Thanks for the detail, interesting, does 26,546 kWh of annual demand match up with your current heating bills? It’s always quite difficult to get this right as your starting with a theoretical calculation of heat demand that will have large error margins associated with it, you can understand your installers reluctance to keep to a tight margin on the sizing… on the other hand as you know Im sure, there does seem to be a lot of over-sizing going on that negatively affects performance when it’s warmer… Is the midea a double height unit like this one? Midea air to water heat pump 16Kw MGC-V16W/D2RN1 DC Inverter do you have the model number by any chance? I wonder what the minimum modulation level is on the unit it may be able to cope well with running at a low level, it seems some have greater modulation ranges than others…

Thanks, Trystan,

This is our first winter in the house (which has since been heavily modified) so I don’t have a tremendous baseline for heat demand.

I’m now v. wary of oversizing (and wish I’d read John Cantor’s book before I’d ordered which does emphasise the care needed to balance the HP power rating). That said, I’m let to believe this brand has been more liberal with its performance estimates so hoping I was right to agree to the 16kw vs. the 14.

Interestingly, it’s a single fan unit which was one of the reasons we opted to try this newer market entrant. Time will tell.

While over my head at this stage, I’m intrigued by the Modbus control and telemetry

lMidea 16kw Freedom Heat Pump.pdf (4.3 MB)

Nice diagram… looks like you have thought it through well. The only thing I can think of (to elaborate in what Trystan thought) is if one of your zones has a lot of TRVs closed considerably, the return may be quite cool, but also the flow rate might be very low. By also having a common return sensor, you would be able to estimate the ratio of flow rates between Z1 and Z2. As you say, you don’t want too many sensors.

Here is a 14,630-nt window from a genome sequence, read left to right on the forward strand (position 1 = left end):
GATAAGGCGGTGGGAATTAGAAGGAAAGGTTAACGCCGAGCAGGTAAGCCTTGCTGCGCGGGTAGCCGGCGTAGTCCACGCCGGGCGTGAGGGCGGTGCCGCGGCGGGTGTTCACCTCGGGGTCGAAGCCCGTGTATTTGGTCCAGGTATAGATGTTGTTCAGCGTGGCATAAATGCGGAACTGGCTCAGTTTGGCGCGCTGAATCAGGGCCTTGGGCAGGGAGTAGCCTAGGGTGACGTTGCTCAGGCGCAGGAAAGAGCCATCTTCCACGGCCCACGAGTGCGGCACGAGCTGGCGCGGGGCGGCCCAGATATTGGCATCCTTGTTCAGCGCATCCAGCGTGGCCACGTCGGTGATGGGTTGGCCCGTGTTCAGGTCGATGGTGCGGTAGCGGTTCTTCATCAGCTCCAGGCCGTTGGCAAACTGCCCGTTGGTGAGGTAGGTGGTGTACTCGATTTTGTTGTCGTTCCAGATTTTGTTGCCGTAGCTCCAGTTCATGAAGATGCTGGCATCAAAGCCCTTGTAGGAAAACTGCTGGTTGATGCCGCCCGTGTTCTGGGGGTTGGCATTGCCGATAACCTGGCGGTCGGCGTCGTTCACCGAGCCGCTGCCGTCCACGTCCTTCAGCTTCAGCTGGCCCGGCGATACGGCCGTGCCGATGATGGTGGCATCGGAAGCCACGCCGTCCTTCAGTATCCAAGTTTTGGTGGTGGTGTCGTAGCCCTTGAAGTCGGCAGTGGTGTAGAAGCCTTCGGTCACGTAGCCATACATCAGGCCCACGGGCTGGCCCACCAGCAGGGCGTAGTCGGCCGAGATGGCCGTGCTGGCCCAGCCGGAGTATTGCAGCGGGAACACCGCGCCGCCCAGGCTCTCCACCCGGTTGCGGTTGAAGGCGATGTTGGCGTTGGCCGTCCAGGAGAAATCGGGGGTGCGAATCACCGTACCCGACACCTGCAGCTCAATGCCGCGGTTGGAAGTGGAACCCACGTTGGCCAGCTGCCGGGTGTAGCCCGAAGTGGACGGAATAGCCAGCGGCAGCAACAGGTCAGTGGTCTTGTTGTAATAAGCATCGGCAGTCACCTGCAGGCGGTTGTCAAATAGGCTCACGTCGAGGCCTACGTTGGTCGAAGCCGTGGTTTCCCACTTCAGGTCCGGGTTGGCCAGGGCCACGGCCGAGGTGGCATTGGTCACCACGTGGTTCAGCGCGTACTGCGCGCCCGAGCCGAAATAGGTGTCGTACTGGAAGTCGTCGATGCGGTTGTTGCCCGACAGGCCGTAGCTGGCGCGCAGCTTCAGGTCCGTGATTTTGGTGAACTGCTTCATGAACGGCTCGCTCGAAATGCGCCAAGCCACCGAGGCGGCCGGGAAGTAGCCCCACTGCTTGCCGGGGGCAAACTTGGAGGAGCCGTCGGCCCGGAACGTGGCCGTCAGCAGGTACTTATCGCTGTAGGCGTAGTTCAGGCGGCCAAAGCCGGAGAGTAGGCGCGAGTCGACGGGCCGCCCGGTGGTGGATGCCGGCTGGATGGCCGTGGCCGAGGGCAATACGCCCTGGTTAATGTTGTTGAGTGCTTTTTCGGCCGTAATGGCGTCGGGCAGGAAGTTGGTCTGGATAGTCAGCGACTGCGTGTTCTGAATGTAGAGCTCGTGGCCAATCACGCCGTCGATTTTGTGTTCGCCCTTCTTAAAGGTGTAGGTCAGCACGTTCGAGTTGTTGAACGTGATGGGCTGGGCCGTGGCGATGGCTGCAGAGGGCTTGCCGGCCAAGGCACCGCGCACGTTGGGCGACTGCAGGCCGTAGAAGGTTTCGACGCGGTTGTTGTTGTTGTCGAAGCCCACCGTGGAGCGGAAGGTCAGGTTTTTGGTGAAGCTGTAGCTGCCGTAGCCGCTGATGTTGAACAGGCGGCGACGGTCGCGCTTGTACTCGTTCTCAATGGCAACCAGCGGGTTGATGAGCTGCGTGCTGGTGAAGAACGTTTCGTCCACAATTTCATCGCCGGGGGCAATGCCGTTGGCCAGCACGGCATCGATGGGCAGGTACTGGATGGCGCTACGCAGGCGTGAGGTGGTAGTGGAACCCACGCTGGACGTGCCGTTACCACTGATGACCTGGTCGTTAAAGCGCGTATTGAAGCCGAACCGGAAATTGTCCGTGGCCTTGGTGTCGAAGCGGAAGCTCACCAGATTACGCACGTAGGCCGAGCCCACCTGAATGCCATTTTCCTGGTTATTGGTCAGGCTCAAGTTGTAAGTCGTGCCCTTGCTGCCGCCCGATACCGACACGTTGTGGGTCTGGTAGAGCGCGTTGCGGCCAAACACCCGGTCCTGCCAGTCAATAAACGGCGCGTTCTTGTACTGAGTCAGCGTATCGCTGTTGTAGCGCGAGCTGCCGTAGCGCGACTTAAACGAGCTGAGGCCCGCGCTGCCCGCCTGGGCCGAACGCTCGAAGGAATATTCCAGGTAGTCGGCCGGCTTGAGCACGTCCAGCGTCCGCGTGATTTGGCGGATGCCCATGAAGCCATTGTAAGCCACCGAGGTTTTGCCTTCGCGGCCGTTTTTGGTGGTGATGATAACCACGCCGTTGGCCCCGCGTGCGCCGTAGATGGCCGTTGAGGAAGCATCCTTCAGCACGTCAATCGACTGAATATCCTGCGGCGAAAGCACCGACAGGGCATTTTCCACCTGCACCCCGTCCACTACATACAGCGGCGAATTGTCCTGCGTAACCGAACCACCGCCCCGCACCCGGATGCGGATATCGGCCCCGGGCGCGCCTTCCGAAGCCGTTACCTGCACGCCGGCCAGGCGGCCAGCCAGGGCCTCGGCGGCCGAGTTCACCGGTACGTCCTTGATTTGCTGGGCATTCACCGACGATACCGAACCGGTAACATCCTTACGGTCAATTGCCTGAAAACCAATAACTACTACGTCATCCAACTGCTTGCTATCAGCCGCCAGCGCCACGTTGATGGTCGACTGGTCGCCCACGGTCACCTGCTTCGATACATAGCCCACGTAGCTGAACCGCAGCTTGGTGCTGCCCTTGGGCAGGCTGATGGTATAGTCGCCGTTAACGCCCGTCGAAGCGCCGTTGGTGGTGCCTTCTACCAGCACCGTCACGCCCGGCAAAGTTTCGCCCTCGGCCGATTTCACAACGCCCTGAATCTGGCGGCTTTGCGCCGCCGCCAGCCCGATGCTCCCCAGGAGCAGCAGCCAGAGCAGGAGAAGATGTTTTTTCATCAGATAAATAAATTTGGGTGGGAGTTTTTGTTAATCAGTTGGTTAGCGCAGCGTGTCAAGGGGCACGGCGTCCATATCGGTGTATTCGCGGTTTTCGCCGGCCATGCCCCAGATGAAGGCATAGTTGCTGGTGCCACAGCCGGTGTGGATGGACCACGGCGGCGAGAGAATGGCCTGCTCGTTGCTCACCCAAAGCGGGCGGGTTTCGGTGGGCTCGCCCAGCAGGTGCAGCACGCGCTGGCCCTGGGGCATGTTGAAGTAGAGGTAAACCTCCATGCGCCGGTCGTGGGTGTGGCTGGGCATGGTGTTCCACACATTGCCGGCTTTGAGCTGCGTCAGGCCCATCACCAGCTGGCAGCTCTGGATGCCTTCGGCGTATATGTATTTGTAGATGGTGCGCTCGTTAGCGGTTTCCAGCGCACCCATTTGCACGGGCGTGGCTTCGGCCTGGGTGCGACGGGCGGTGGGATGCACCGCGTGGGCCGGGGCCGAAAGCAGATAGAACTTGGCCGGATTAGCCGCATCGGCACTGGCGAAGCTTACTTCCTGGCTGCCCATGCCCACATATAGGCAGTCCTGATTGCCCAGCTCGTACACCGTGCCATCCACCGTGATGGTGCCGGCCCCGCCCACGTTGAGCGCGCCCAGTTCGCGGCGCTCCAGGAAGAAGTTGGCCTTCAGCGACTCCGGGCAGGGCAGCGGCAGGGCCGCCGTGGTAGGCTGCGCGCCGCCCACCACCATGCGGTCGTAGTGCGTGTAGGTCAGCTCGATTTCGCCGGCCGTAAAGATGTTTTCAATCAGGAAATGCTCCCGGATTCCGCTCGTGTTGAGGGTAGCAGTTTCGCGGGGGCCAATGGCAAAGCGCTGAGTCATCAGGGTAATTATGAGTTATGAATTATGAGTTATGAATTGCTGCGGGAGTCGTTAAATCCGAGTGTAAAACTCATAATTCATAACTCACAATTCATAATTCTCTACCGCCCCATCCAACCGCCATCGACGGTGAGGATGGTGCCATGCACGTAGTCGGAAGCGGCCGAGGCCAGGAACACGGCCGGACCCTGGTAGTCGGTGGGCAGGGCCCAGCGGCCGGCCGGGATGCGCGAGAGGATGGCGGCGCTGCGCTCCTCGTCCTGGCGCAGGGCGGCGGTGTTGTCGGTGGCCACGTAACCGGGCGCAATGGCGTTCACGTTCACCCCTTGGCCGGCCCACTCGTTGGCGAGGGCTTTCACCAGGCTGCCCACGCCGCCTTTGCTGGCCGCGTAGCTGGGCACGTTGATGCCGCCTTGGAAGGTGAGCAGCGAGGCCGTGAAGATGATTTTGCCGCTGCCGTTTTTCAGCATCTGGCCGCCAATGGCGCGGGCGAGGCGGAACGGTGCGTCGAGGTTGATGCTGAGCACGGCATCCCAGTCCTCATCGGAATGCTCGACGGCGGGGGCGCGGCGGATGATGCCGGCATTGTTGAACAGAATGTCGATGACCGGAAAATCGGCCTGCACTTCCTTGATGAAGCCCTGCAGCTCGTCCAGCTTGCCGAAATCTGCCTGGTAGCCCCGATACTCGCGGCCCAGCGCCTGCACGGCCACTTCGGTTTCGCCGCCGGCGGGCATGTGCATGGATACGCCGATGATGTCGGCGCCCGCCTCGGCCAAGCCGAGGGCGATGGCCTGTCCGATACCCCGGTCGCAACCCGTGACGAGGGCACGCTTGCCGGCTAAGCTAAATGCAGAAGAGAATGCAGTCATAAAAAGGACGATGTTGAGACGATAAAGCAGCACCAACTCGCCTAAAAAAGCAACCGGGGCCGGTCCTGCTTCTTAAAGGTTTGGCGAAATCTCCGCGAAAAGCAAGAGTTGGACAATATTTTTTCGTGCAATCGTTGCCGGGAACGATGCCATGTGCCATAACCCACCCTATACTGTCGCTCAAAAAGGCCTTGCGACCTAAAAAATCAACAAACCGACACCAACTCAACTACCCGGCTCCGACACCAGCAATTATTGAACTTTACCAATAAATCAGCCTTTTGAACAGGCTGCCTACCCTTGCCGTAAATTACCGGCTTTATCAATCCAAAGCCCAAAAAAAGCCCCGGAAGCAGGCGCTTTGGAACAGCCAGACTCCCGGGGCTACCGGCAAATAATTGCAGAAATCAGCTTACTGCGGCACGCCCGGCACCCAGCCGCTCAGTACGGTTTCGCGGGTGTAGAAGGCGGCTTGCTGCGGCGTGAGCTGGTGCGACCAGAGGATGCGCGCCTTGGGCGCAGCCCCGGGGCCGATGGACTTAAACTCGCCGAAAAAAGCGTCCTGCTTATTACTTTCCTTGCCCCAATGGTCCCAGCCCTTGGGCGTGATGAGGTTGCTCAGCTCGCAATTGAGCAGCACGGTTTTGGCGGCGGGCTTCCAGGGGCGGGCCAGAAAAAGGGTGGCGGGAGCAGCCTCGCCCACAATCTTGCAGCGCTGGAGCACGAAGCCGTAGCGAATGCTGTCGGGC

I guess the heat exchanger is mainly there so you only need glycol in the heat pump part of the circuit. It will be interesting to see the temperature difference across the heat exchanger

2 Likes

Thank you, sir. So you would consider one final sensor at the last possible point on the secondary return to low loss header (or heat exchanger), or simply change the position of Zone 1 sensor to include both zones?

On a separate note, given the option would there be any value in monitoring the temperature of the incoming water main at all…or am I going a bit mad now?!

Thanks again. Your book has been a tremendous help.

1 Like

Its hard to know. its definitely good to know the return to heat exchanger. When either Z1 or Z2 valve is off, the sensor temperatures will ‘float’, with no water flowing, so can be confusing. The good thing about having the 3 return sensors is that you can glean what is flowing… if anything.
I find it good to have more than one cylinder sensor. you might want to move it about. e.g. if 1/2 way up, you get an idea of what is left in the tank, and can also (possibly) maximise COP by allowing the bottom of the cylinder to cool before heating. Maybe you want the lower cylinder sensor at the same position as the ASHP cylinder sensor.
Will be interesting to see the results

2 Likes

Super, thank you. I will post back in a few weeks once (fingers crossed), we’re all up and running. Much obliged.

1 Like

Looking forward to hearing the results of your install as well. Especially that temperature drop across the heat exchanger as @johncantor mentioned. Will you be measuring the flow temperature to the radiators coming off the heat exchanger or are those emonTH points at the end of long pipe runs?

Interestingly the Midea installation manual seems to insist on either a heat exchanger or a buffer… The -2C output of 13kW suggests that it’s maybe closer to your heat loss when it’s really cold.

Maybe fit one of the EmonTH’s temporarily on the flow from heat-exchanger. This would give you an assessment of the heat-exchanger dt, also an idea of any pipe loss, not that it matters if its useful to the house…